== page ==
Exercise Tips for Seniors

Getting older doesn’t mean you need to stop being active. Here’s some tips to keep moving, whatever your age.

We know exercise is key to staying healthy and happy, but for some of us just walking up the stairs can be a challenge. Adults aged 65 and above should aim to be physically active every day, even if it is just light activity.

There’s no specific type of exercise you should be doing as you get older, but activities that keep your cardiovascular system healthy should be best as they keep your heart, lungs and brain healthy.

Physical Health Benefits

  • Exercising can reduce the impact of illness or chronic disease. People who exercise tend to have improved immune and digestive functioning, better blood pressure and bone density, and a lower risk of diabetes, obesity, heart disease and certain cancers.
  • Exercise can also improve your balance, flexibility, and mobility. Your balance and coordination will improve as a result of improved strength, flexibility, and posture, which can also lower your chance of falls.

Mental Health Benefits

  • Improve your sleep. As you age, getting enough sleep is crucial for your general health. Regular exercise can make it easier for you to fall asleep faster and awake more energised and refreshed.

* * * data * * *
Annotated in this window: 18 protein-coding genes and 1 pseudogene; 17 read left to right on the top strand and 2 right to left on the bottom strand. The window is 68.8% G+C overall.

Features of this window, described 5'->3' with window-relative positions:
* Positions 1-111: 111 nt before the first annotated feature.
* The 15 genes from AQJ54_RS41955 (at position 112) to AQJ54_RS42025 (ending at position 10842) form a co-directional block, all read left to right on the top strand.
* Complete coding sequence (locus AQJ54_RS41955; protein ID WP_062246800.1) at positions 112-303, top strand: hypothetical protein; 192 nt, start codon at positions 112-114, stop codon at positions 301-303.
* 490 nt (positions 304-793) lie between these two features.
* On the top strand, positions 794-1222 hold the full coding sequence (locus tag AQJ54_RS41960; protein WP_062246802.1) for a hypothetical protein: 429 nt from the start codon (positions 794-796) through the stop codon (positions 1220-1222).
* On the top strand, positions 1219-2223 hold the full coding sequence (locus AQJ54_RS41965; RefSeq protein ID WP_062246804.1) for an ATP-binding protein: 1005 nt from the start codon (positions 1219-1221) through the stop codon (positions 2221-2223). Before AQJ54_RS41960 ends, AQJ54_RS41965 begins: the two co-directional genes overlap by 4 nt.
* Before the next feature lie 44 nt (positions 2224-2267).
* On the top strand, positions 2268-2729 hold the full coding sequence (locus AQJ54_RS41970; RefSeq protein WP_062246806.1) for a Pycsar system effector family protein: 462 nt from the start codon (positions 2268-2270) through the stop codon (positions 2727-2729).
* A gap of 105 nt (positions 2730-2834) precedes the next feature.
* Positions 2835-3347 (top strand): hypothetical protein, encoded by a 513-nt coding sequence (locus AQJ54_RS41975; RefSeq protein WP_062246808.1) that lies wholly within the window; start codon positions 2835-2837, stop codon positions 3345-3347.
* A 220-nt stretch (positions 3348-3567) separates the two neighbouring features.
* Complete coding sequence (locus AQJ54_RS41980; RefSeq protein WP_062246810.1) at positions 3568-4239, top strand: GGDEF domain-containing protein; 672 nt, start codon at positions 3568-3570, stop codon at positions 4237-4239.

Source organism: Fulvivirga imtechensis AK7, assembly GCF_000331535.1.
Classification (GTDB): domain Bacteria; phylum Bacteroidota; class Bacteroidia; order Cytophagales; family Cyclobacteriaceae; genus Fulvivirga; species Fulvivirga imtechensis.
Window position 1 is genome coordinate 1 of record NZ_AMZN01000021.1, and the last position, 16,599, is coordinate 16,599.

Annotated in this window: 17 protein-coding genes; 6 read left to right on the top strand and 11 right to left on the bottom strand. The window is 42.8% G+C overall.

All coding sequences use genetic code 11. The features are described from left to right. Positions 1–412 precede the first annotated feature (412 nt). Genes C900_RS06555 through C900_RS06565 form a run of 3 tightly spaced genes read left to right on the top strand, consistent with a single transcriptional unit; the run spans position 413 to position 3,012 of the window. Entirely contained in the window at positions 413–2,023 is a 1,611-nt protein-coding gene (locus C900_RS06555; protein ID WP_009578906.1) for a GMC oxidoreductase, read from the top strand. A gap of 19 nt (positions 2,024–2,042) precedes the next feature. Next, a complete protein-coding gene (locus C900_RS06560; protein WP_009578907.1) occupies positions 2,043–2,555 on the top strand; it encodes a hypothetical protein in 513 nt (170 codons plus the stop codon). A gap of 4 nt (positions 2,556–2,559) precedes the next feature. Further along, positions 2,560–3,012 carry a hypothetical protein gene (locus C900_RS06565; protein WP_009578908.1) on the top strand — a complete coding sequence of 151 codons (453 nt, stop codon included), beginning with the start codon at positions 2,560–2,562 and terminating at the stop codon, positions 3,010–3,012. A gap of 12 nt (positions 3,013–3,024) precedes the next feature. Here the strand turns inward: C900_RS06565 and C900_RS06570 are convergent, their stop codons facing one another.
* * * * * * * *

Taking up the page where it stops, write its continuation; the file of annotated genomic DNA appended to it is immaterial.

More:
• Lift your spirits. Exercise is a powerful technique for reducing stress, and the endorphins it produces have been shown to lessen emotions of melancholy, depression, and anxiety.
  • Boost your mental capacity. Working out has been shown to improve cognitive function and can lower the risk of dementia for physically active individuals, regardless of when you begin a routine.

There are four types of exercise – it’s important to try and include all 4 types in your exercise routine.

  1. Endurance (cardio) – increases your breathing and heart rate, improves the health of your heart, lungs and circulatory system. This could be walking, swimming, gardening, dancing or cycling. Try going on a walk with the dog or with a friend or family member, even if it’s just for 10 minutes. Anything is better than nothing!
  2. Strength – makes your muscles stronger. This includes: lifting weights or doing body weight exercise such as squats or  heel raises (standing and shifting up and down on your toes 10 times twice a day) are good exercises maintain strength in your hips, quads and calves.
  3. Balance – as general health declines with age, falls become more common, leading to fractures, head injuries and other problems that affect both mental and physical health. Yoga is great for working on your balance. If you have limited mobility, try this Gentle Chair Yoga.
  4. Flexibility – stretches your muscles and keeps you limber. Stretches that target the shoulders, hips and legs—body parts that commonly contribute to balance problems are best.

Can I still exercise if I have pain or an injury?

Don’t let a bad hip or back pain stop you from being active – most exercises can be modified to suit what you can do.

Have a chat with your GP to find the best ways for you to exercise safely.

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